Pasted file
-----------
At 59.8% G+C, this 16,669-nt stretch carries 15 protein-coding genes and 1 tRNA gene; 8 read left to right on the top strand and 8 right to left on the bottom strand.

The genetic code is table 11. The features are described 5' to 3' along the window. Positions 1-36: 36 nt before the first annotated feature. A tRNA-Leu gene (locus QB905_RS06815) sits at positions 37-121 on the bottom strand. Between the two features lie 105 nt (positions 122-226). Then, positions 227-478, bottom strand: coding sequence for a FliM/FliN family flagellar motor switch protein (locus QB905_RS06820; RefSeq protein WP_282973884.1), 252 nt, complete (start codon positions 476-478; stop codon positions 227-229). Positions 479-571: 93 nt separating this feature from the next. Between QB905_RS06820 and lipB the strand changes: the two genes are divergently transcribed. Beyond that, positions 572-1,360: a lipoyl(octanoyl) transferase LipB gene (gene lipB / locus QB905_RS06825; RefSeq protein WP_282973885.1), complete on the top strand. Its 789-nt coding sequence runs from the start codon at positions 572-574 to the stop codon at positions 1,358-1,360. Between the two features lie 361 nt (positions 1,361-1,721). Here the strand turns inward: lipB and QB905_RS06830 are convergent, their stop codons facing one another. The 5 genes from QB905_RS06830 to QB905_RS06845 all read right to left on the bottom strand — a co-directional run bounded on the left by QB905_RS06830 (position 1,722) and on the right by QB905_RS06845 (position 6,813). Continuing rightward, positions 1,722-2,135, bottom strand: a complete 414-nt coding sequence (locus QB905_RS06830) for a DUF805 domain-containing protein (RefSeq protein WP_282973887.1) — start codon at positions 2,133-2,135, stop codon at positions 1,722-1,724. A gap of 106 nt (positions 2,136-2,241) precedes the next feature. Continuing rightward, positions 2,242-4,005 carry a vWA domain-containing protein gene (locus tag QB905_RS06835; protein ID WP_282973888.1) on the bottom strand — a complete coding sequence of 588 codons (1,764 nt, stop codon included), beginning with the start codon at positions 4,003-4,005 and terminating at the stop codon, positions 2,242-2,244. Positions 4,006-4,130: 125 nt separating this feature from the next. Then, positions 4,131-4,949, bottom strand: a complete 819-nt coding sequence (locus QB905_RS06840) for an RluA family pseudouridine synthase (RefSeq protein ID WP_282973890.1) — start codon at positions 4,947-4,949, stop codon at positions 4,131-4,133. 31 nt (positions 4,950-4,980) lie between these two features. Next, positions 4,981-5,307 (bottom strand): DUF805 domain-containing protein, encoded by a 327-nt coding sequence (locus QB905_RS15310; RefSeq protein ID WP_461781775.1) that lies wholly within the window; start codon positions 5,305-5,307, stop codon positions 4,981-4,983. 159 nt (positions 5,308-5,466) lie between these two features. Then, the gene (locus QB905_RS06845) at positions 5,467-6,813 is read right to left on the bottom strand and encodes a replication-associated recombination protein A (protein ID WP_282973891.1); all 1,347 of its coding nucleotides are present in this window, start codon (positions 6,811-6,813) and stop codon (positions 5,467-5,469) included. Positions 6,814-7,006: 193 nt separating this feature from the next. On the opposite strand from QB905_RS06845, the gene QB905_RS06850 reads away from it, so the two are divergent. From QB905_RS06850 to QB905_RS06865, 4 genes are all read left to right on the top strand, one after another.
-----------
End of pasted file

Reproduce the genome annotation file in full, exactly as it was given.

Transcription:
At 59.8% G+C, this 16,669-nt stretch carries 15 protein-coding genes and 1 tRNA gene; 8 read left to right on the top strand and 8 right to left on the bottom strand.

The genetic code is table 11. The features are described 5' to 3' along the window. Positions 1-36: 36 nt before the first annotated feature. A tRNA-Leu gene (locus QB905_RS06815) sits at positions 37-121 on the bottom strand. Between the two features lie 105 nt (positions 122-226). Then, positions 227-478, bottom strand: coding sequence for a FliM/FliN family flagellar motor switch protein (locus QB905_RS06820; RefSeq protein WP_282973884.1), 252 nt, complete (start codon positions 476-478; stop codon positions 227-229). Positions 479-571: 93 nt separating this feature from the next. Between QB905_RS06820 and lipB the strand changes: the two genes are divergently transcribed. Beyond that, positions 572-1,360: a lipoyl(octanoyl) transferase LipB gene (gene lipB / locus QB905_RS06825; RefSeq protein WP_282973885.1), complete on the top strand. Its 789-nt coding sequence runs from the start codon at positions 572-574 to the stop codon at positions 1,358-1,360. Between the two features lie 361 nt (positions 1,361-1,721). Here the strand turns inward: lipB and QB905_RS06830 are convergent, their stop codons facing one another. The 5 genes from QB905_RS06830 to QB905_RS06845 all read right to left on the bottom strand — a co-directional run bounded on the left by QB905_RS06830 (position 1,722) and on the right by QB905_RS06845 (position 6,813). Continuing rightward, positions 1,722-2,135, bottom strand: a complete 414-nt coding sequence (locus QB905_RS06830) for a DUF805 domain-containing protein (RefSeq protein WP_282973887.1) — start codon at positions 2,133-2,135, stop codon at positions 1,722-1,724. A gap of 106 nt (positions 2,136-2,241) precedes the next feature. Continuing rightward, positions 2,242-4,005 carry a vWA domain-containing protein gene (locus tag QB905_RS06835; protein ID WP_282973888.1) on the bottom strand — a complete coding sequence of 588 codons (1,764 nt, stop codon included), beginning with the start codon at positions 4,003-4,005 and terminating at the stop codon, positions 2,242-2,244. Positions 4,006-4,130: 125 nt separating this feature from the next. Then, positions 4,131-4,949, bottom strand: a complete 819-nt coding sequence (locus QB905_RS06840) for an RluA family pseudouridine synthase (RefSeq protein ID WP_282973890.1) — start codon at positions 4,947-4,949, stop codon at positions 4,131-4,133. 31 nt (positions 4,950-4,980) lie between these two features. Next, positions 4,981-5,307 (bottom strand): DUF805 domain-containing protein, encoded by a 327-nt coding sequence (locus QB905_RS15310; RefSeq protein ID WP_461781775.1) that lies wholly within the window; start codon positions 5,305-5,307, stop codon positions 4,981-4,983. 159 nt (positions 5,308-5,466) lie between these two features. Then, the gene (locus QB905_RS06845) at positions 5,467-6,813 is read right to left on the bottom strand and encodes a replication-associated recombination protein A (protein ID WP_282973891.1); all 1,347 of its coding nucleotides are present in this window, start codon (positions 6,811-6,813) and stop codon (positions 5,467-5,469) included. Positions 6,814-7,006: 193 nt separating this feature from the next. On the opposite strand from QB905_RS06845, the gene QB905_RS06850 reads away from it, so the two are divergent. From QB905_RS06850 to QB905_RS06865, 4 genes are all read left to right on the top strand, one after another.